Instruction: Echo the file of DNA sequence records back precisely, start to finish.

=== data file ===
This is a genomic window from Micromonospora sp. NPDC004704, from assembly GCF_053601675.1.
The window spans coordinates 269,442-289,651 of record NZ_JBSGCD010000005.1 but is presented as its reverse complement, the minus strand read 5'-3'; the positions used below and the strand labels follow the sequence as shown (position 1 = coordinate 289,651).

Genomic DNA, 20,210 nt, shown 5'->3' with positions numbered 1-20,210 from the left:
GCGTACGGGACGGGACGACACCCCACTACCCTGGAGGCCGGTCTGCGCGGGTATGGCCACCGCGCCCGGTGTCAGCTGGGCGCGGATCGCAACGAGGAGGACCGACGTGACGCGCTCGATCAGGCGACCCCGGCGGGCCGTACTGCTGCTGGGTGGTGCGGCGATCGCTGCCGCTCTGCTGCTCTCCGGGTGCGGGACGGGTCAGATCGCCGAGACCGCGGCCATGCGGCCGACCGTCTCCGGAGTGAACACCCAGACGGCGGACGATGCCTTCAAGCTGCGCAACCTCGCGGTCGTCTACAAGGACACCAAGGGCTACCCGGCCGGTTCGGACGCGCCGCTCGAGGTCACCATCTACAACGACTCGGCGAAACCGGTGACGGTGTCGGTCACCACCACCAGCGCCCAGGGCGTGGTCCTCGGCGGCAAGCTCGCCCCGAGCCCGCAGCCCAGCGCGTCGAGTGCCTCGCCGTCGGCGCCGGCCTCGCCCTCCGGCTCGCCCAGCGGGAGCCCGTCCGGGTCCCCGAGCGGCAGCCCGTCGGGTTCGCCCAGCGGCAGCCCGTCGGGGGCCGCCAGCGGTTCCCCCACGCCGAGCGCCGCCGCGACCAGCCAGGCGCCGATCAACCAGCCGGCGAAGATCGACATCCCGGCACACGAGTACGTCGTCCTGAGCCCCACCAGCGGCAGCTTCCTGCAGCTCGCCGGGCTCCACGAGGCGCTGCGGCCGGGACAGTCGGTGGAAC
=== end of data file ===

This is a genomic window from Micromonospora sp. NPDC004704, from assembly GCF_053601675.1.
The window spans coordinates 269,442-289,651 of record NZ_JBSGCD010000005.1 but is presented as its reverse complement, the minus strand read 5'-3'; the positions used below and the strand labels follow the sequence as shown (position 1 = coordinate 289,651).

Genomic DNA, 20,210 nt, shown 5'->3' with positions numbered 1-20,210 from the left:
GCGTACGGGACGGGACGACACCCCACTACCCTGGAGGCCGGTCTGCGCGGGTATGGCCACCGCGCCCGGTGTCAGCTGGGCGCGGATCGCAACGAGGAGGACCGACGTGACGCGCTCGATCAGGCGACCCCGGCGGGCCGTACTGCTGCTGGGTGGTGCGGCGATCGCTGCCGCTCTGCTGCTCTCCGGGTGCGGGACGGGTCAGATCGCCGAGACCGCGGCCATGCGGCCGACCGTCTCCGGAGTGAACACCCAGACGGCGGACGATGCCTTCAAGCTGCGCAACCTCGCGGTCGTCTACAAGGACACCAAGGGCTACCCGGCCGGTTCGGACGCGCCGCTCGAGGTCACCATCTACAACGACTCGGCGAAACCGGTGACGGTGTCGGTCACCACCACCAGCGCCCAGGGCGTGGTCCTCGGCGGCAAGCTCGCCCCGAGCCCGCAGCCCAGCGCGTCGAGTGCCTCGCCGTCGGCGCCGGCCTCGCCCTCCGGCTCGCCCAGCGGGAGCCCGTCCGGGTCCCCGAGCGGCAGCCCGTCGGGTTCGCCCAGCGGCAGCCCGTCGGGGGCCGCCAGCGGTTCCCCCACGCCGAGCGCCGCCGCGACCAGCCAGGCGCCGATCAACCAGCCGGCGAAGATCGACATCCCGGCACACGAGTACGTCGTCCTGAGCCCCACCAGCGGCAGCTTCCTGCAGCTCGCCGGGCTCCACGAGGCGCTGCGGCCGGGACAGTCGGTGGAAC